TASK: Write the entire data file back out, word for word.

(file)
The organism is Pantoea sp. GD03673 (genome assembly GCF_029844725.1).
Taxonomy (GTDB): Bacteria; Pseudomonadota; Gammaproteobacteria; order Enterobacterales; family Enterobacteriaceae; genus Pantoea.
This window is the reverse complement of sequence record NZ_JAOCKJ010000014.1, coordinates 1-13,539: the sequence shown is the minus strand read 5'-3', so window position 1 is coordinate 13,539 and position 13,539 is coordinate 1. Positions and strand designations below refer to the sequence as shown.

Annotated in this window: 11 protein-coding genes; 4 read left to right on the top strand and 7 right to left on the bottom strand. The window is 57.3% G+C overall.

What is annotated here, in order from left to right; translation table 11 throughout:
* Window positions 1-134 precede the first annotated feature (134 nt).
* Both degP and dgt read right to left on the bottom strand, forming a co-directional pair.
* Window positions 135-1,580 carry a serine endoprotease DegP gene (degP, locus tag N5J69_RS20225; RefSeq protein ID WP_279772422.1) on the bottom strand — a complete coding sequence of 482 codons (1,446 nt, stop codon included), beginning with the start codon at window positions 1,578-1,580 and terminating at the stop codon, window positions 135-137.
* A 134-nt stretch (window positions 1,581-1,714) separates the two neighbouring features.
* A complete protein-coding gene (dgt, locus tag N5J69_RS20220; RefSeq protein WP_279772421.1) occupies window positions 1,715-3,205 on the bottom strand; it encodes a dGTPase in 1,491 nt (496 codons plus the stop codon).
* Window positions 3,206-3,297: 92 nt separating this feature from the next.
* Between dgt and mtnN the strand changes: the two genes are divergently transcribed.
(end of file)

The organism is Pantoea sp. GD03673 (genome assembly GCF_029844725.1).
Taxonomy (GTDB): Bacteria; Pseudomonadota; Gammaproteobacteria; order Enterobacterales; family Enterobacteriaceae; genus Pantoea.
This window is the reverse complement of sequence record NZ_JAOCKJ010000014.1, coordinates 1-13,539: the sequence shown is the minus strand read 5'-3', so window position 1 is coordinate 13,539 and position 13,539 is coordinate 1. Positions and strand designations below refer to the sequence as shown.

Annotated in this window: 11 protein-coding genes; 4 read left to right on the top strand and 7 right to left on the bottom strand. The window is 57.3% G+C overall.

What is annotated here, in order from left to right; translation table 11 throughout:
* Window positions 1-134 precede the first annotated feature (134 nt).
* Both degP and dgt read right to left on the bottom strand, forming a co-directional pair.
* Window positions 135-1,580 carry a serine endoprotease DegP gene (degP, locus tag N5J69_RS20225; RefSeq protein ID WP_279772422.1) on the bottom strand — a complete coding sequence of 482 codons (1,446 nt, stop codon included), beginning with the start codon at window positions 1,578-1,580 and terminating at the stop codon, window positions 135-137.
* A 134-nt stretch (window positions 1,581-1,714) separates the two neighbouring features.
* A complete protein-coding gene (dgt, locus tag N5J69_RS20220; RefSeq protein WP_279772421.1) occupies window positions 1,715-3,205 on the bottom strand; it encodes a dGTPase in 1,491 nt (496 codons plus the stop codon).
* Window positions 3,206-3,297: 92 nt separating this feature from the next.
* Between dgt and mtnN the strand changes: the two genes are divergently transcribed.